Father John Misty
I’d already had a hazy, early-Saturday-afternoon set by Father John Misty, former drummer for Fleet Foxes, aka J. Tillman, picked out as my best of the day. He’s been on a sort of one-man anti-SXSW comedy tour over the last few days, and at Hotel Vegas’s outside stage yesterday, he looked and sounded on the verge of breaking. There was his Doritos tirade from Friday, which he apologized for, but didn’t have to. Then this, between some awfully pretty acoustic songs: “This fest is like the singing Olympics. And I have failed you. I’ve played five sets and each had a hurdle. Today, that hurdle is a truck full of generators… Can you all hear that truck OK?”
But then Nas stepped on stage Saturday night at ACL Live and performed the entirety of 1994’s Illamatic—plus a new single—and I’ve never seen that venue used to better capacity. Queensbridge was projected behind him, and from “N.Y. State of Mind,” on the crowd was lit up. His set, soundtracked by DJs AZ and Pete Rock, made me remember just how singular the album was at the time. I guess what I’m saying is: Can someone please get these two on a summer tour together?
Glossary – Jovita’s
Glossary is a five-piece band in which one of the guitarists plays steel from a small city outside of Nashville. They played Lucero’s Family Picnic showcase late Saturday, warming up earlier that afternoon at St. Louis public-radio station KDHX’s annual SXSW Twangfest party at South Austin creekside Tex-Mex music venue Jovita’s. Glossary turned out to be a good band for St. Patrick’s Day, very Thin Lizzy with a twin-guitar attack, choppy riffs and a bluesy heart. (It’s always a twin-guitar “attack.”) Singer Joey Kneiser introduced “Save Your Money for the Weekend” with “this is about trying to sleep with a Christian girl” and a gleam in his eye, but his wife Kelly was not far away on vocals and maracas. One song nipped a bit of Sheila E.’s “A Love Bizarre,” but that could have been an accident. And they had a skeleton selling merch.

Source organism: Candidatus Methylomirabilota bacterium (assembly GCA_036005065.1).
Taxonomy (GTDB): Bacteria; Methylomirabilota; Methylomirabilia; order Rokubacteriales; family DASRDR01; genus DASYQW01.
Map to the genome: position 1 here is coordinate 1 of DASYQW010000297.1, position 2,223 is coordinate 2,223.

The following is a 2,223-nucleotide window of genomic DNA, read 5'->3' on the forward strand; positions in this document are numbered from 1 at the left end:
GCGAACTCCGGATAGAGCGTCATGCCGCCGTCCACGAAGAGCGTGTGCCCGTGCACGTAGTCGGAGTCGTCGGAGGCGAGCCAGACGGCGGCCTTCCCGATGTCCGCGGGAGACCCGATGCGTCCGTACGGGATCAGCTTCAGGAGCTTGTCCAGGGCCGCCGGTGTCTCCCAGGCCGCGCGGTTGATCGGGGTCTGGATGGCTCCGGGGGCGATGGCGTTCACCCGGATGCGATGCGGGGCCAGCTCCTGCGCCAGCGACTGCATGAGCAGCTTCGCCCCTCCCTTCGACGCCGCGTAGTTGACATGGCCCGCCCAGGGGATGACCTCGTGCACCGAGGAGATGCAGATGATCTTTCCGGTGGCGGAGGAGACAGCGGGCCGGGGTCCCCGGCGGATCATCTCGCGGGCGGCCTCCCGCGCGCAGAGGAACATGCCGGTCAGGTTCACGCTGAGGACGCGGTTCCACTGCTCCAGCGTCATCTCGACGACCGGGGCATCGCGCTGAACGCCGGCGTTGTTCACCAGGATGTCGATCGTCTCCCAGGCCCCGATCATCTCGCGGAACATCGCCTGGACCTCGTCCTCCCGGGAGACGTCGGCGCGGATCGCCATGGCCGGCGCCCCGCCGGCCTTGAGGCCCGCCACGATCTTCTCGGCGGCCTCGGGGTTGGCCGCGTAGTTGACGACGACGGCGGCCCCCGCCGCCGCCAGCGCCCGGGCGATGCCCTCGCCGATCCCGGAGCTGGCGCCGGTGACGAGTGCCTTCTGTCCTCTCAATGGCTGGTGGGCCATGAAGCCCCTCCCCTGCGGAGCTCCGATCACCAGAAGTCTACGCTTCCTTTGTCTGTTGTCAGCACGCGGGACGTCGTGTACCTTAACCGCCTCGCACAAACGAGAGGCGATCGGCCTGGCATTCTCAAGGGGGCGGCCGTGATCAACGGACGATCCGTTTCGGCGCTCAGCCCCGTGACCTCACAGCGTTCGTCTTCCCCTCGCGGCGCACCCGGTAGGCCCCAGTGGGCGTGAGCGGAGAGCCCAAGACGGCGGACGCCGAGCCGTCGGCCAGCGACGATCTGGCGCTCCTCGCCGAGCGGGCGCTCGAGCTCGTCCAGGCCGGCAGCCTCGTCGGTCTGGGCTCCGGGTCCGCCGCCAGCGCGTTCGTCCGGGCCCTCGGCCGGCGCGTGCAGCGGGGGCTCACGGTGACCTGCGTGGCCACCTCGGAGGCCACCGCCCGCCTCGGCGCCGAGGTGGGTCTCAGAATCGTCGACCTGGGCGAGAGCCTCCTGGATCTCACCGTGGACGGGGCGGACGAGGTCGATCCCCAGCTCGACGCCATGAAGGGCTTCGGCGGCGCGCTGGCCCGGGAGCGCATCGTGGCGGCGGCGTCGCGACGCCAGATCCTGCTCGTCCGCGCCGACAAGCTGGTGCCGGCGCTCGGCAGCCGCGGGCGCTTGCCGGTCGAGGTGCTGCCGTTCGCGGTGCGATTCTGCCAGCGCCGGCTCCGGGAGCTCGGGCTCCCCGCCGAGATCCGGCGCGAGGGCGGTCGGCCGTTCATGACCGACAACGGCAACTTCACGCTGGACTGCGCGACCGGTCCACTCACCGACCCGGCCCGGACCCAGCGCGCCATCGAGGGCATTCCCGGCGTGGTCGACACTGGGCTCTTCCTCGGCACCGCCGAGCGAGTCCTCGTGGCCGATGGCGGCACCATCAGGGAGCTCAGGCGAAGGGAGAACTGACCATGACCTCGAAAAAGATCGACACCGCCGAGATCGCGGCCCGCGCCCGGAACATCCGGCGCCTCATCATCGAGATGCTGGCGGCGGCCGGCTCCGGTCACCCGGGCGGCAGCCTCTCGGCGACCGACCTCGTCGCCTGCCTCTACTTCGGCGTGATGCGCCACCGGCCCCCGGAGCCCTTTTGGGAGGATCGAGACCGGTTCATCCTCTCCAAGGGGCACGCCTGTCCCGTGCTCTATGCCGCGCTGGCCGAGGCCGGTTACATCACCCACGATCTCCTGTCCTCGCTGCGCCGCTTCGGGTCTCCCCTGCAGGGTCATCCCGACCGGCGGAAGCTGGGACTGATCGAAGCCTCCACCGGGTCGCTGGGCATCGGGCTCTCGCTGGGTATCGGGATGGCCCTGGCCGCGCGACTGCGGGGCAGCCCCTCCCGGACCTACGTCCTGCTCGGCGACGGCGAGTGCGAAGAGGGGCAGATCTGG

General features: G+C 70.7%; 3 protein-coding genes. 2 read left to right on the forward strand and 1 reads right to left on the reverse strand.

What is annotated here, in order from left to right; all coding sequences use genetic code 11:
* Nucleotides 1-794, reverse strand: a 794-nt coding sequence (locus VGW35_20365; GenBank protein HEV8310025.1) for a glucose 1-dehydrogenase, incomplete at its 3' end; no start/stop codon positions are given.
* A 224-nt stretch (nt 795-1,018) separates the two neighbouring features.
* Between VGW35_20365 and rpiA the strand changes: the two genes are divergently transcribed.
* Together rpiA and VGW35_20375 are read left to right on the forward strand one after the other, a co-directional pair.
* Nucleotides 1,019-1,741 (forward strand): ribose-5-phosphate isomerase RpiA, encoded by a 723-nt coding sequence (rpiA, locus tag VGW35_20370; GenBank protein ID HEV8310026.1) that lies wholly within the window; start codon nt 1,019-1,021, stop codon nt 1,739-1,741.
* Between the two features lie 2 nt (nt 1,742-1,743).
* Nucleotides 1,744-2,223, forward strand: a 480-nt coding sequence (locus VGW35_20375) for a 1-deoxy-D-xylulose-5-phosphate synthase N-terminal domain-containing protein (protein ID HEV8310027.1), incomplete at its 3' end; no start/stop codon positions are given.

My SXSW was one of memories I will treasure forever, and Donovan’s last-minute addition to the Palm Door bill on Saturday night was one that will live for like, forever. The ’60s bard, the precursor to Bowie, the guy in the car with Dylan in Don’t Look Back, the guy whose influence gets lost on this side of the pond, turned in a great solo set with complete candor and style. His voice was still impeccable; his hits sounded the same live as they do on the now-dusty slabs of vinyl sitting in so many record stores. I was standing next to the bar when I noticed the Animals’ Eric Burdon drinking wine (“spill the wine…”) listening to Donovan on his iPod, learning “Season Of The Witch” so Donovan could summon him to duet on the darkly magical wonder. Later, when Donovan covered the Kinks’ “Sunny Afternoon,” Burdon bellowed along, sending me into a wondrous garage-rock K-hole I never wanted to leave, and might not for weeks.